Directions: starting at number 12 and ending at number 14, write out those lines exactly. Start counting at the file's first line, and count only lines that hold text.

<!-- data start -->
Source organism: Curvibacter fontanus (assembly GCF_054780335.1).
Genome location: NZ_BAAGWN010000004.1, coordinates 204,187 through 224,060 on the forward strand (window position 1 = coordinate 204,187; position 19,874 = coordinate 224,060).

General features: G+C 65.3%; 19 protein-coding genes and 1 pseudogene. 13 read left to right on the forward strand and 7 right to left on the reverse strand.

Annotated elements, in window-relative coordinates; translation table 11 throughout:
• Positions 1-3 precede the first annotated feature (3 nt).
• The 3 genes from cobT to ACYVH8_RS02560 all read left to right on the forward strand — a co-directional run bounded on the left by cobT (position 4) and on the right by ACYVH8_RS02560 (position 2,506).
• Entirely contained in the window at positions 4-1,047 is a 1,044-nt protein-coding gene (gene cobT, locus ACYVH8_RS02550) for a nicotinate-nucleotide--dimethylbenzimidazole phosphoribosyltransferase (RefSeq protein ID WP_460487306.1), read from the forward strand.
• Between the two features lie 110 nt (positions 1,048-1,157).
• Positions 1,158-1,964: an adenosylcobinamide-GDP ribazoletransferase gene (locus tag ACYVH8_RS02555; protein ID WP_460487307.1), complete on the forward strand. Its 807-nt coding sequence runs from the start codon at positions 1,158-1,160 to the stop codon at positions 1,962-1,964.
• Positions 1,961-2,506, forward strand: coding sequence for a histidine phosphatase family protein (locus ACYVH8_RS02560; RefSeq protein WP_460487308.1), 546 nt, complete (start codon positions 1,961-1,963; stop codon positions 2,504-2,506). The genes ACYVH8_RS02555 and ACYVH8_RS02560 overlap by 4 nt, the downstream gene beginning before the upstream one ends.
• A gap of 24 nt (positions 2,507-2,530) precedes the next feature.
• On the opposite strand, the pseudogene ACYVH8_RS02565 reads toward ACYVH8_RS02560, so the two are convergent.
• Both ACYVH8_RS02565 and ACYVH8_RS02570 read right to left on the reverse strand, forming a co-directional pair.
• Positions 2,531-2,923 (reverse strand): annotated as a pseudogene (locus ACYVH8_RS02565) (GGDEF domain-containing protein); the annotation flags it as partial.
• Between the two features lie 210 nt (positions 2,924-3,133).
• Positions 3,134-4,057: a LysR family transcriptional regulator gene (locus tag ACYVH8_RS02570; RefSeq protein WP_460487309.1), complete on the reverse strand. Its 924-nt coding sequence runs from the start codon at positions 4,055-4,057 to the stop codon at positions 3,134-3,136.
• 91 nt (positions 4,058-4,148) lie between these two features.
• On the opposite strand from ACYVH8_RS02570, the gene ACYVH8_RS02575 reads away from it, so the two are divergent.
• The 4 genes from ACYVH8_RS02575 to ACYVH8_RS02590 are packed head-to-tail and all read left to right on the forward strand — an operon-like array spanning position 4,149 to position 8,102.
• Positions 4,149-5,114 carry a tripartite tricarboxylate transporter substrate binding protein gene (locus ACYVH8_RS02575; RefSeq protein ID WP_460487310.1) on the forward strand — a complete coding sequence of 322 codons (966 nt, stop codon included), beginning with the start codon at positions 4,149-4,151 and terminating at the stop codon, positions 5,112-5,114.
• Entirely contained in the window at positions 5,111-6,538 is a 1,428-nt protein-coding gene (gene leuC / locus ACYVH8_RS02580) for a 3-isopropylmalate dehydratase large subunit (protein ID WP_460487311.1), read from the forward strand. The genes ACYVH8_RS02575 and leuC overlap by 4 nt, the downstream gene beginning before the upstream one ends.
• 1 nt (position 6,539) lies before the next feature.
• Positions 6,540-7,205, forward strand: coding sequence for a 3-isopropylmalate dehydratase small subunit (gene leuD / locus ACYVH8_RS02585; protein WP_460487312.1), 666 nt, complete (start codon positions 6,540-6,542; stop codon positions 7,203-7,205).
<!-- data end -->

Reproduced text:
• On the opposite strand, the pseudogene ACYVH8_RS02565 reads toward ACYVH8_RS02560, so the two are convergent.
• Both ACYVH8_RS02565 and ACYVH8_RS02570 read right to left on the reverse strand, forming a co-directional pair.
• Positions 2,531-2,923 (reverse strand): annotated as a pseudogene (locus ACYVH8_RS02565) (GGDEF domain-containing protein); the annotation flags it as partial.